Staff scarcity will impact your cyber security resilience
The shortage of skilled personnel in cyber security will continue to challenge organisations for some time to come. In Australia, recent figures confirm a deficit of more than 3000 specialists by 2026. In the UK, a recent study by Russell Reynolds Associates, reported by the consultancy.uk website, highlights that this problem extends beyond the security sector.
When asked what the main threats to their businesses were Directors responded, as the chart below shows, that the availability of talent/skills is the most urgent concern. The only other urgent concerns were the geopolitical and the current economic situation.
Compounding this skills shortage is that apparently cyber security threats are a “notable” concern. So interestingly, with no sign of the current spate of attacks abating, businesses still believe they are prepared for cyber threats. Senior teams at Medibank, American Airlines, Rockstar Games or Uber might question that right now. The list of newsworthy breaches for 2022 isn’t exactly short, and so the confidence displayed in the survey might be somewhat misplaced.
What say security leaders?
What we do know is that cyber security is a labour-intensive business and skills shortages exacerbate the ability to manage risks. A resource shortfall makes it difficult to manage networks, deal with attacks, improve cyber security posture and drive improved resilience. Even operations and activities that should be routine, like patching or threat hunting can be difficult to achieve when resources are tight.
The increased focus on cyber security, from security agencies, 3rd party providers and even insurers looking for companies to tighten security controls means security teams are under increased pressure.
Reporting cannot be the enemy
Time is of the essence. Greater demands on existing resources will, without greater productivity, mean pressure for increased headcounts. Introducing process efficiencies to some of the more onerous and repetitive security tasks – often the ones that frustrate security teams the most – will assist in closing the gap between skilled resource supply and demand. Every organisation is looking to transform their processes for improved efficiency and performance. And, cyber security is not unique.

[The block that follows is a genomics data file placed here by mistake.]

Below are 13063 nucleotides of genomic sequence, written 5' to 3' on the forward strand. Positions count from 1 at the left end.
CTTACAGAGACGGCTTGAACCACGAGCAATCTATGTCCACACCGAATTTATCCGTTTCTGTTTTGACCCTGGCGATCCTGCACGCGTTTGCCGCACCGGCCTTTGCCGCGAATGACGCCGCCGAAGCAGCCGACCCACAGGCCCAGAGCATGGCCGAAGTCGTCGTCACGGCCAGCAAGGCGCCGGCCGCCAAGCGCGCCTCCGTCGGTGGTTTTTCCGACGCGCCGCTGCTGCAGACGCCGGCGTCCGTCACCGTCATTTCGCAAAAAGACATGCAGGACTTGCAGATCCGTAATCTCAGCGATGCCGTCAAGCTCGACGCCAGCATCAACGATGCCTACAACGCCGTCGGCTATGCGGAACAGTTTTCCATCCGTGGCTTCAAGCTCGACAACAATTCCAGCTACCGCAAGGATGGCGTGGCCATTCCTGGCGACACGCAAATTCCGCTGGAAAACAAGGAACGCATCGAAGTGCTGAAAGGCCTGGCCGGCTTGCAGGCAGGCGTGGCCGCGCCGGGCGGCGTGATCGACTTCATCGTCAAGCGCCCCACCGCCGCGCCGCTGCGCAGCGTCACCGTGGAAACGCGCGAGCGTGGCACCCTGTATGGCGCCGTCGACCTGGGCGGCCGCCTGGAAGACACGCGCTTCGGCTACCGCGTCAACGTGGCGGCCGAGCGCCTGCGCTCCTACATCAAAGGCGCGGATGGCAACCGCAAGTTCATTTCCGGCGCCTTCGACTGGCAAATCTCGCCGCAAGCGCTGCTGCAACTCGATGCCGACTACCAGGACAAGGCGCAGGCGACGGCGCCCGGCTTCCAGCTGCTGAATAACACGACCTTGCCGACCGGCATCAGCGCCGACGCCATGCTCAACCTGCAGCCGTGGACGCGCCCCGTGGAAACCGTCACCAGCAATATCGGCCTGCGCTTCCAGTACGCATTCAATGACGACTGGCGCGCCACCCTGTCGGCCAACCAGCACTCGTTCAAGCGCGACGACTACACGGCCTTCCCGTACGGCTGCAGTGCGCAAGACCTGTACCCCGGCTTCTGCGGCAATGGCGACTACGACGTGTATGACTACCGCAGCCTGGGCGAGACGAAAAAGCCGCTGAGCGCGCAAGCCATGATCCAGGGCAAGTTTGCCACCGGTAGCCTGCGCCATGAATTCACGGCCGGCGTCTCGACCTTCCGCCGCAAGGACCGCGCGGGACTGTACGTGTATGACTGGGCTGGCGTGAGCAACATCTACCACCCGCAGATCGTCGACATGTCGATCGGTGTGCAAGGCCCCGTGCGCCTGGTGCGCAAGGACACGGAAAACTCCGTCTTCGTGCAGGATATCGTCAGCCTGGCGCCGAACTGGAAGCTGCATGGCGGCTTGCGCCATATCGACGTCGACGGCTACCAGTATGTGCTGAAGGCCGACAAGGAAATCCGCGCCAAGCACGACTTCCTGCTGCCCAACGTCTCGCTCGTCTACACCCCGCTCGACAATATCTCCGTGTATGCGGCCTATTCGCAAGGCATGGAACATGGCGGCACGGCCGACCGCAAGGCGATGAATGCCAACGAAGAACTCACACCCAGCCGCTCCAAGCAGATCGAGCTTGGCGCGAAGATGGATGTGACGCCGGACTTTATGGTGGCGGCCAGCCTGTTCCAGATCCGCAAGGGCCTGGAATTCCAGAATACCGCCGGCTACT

Organisations spend hundreds of hours collecting security performance data as part of their internal reporting processes. Collating data into a meaningful security report to guide risk mitigation and inform cyber security oversight can quickly become burdensome. The risk environment is changing fast – with new attacks and exploits – so the more frequent your cyber status reports, the more relevant they’ll be. A scale problem is developing with the need for more regular assessment by too few security specialists. The requirement for increased quality and frequency of reporting is required to meet ongoing governance needs.
Cyber security posture reporting with Attack Surface Management
Tools with high levels of automation already exist to systematically gather and report on configuration and security performance. See Huntsman Security’s Essential 8 Auditor and SmartCheck solutions as examples.
The problem these solutions solve is a simple one. Providing an evidence-based answer to the question:
“Are we doing what’s necessary to protect our business and its IT assets?”
Cyber security technology now reliably automates the laborious and time-consuming tasks of data gathering and analysis, and frees up resources to perform higher-value interpreting tasks. Not dissimilar to the industrialisation of many human activities, machines can perform some data processing tasks more accurately and efficiently.
Managing the cyber-attack surface, areas where IT assets and their exposure to vulnerabilities can merge to create potential points for unauthorised access to your IT systems, demands particular defensive efforts. A detailed level of “inspection” and analysis of security information about a detected risk is required to assess the effectiveness of the controls. An attack can occur from any unmitigated vulnerability so it’s very important to be able to measure and have visibility of how effective the mitigating controls are around it.
Time saved pays dividends
Empirical cyber risk information informs security stakeholders across the enterprise: security and risk teams and their mitigation efforts, of 3rd party suppliers compliance levels, senior executives in their risk management efforts and directors in their cyber security oversight.
So if specialist cyber security talent is in short supply as current surveys suggest, organisations must review resource hungry and burdensome processes and replace the business process with data-driven security information systems that evidence and inform more effective cyber security decision making.